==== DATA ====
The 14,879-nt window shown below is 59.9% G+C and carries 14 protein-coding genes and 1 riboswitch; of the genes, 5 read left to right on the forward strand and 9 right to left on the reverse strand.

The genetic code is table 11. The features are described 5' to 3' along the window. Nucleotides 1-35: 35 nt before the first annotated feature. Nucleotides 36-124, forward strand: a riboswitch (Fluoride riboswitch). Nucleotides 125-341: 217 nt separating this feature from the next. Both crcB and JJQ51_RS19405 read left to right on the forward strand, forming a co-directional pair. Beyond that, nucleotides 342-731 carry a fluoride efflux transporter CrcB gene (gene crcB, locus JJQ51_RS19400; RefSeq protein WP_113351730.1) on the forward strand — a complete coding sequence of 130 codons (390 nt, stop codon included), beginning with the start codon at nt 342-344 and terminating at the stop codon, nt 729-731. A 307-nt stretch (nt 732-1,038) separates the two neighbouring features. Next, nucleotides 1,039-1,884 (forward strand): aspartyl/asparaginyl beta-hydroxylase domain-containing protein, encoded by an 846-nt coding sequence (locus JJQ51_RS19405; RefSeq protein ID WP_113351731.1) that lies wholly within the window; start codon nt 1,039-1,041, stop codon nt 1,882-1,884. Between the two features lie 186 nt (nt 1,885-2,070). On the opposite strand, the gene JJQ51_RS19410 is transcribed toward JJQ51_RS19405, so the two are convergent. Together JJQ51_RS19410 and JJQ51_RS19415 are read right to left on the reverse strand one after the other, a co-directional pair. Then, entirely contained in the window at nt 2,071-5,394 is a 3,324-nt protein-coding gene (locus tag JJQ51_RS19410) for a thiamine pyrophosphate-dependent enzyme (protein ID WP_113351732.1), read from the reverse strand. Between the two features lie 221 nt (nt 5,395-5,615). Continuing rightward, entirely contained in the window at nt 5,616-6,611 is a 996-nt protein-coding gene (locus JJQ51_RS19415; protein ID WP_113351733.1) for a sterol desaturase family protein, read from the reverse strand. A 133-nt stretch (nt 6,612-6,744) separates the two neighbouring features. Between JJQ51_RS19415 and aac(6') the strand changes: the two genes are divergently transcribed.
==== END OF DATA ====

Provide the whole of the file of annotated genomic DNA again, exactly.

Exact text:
The 14,879-nt window shown below is 59.9% G+C and carries 14 protein-coding genes and 1 riboswitch; of the genes, 5 read left to right on the forward strand and 9 right to left on the reverse strand.

The genetic code is table 11. The features are described 5' to 3' along the window. Nucleotides 1-35: 35 nt before the first annotated feature. Nucleotides 36-124, forward strand: a riboswitch (Fluoride riboswitch). Nucleotides 125-341: 217 nt separating this feature from the next. Both crcB and JJQ51_RS19405 read left to right on the forward strand, forming a co-directional pair. Beyond that, nucleotides 342-731 carry a fluoride efflux transporter CrcB gene (gene crcB, locus JJQ51_RS19400; RefSeq protein WP_113351730.1) on the forward strand — a complete coding sequence of 130 codons (390 nt, stop codon included), beginning with the start codon at nt 342-344 and terminating at the stop codon, nt 729-731. A 307-nt stretch (nt 732-1,038) separates the two neighbouring features. Next, nucleotides 1,039-1,884 (forward strand): aspartyl/asparaginyl beta-hydroxylase domain-containing protein, encoded by an 846-nt coding sequence (locus JJQ51_RS19405; RefSeq protein ID WP_113351731.1) that lies wholly within the window; start codon nt 1,039-1,041, stop codon nt 1,882-1,884. Between the two features lie 186 nt (nt 1,885-2,070). On the opposite strand, the gene JJQ51_RS19410 is transcribed toward JJQ51_RS19405, so the two are convergent. Together JJQ51_RS19410 and JJQ51_RS19415 are read right to left on the reverse strand one after the other, a co-directional pair. Then, entirely contained in the window at nt 2,071-5,394 is a 3,324-nt protein-coding gene (locus tag JJQ51_RS19410) for a thiamine pyrophosphate-dependent enzyme (protein ID WP_113351732.1), read from the reverse strand. Between the two features lie 221 nt (nt 5,395-5,615). Continuing rightward, entirely contained in the window at nt 5,616-6,611 is a 996-nt protein-coding gene (locus JJQ51_RS19415; protein ID WP_113351733.1) for a sterol desaturase family protein, read from the reverse strand. A 133-nt stretch (nt 6,612-6,744) separates the two neighbouring features. Between JJQ51_RS19415 and aac(6') the strand changes: the two genes are divergently transcribed.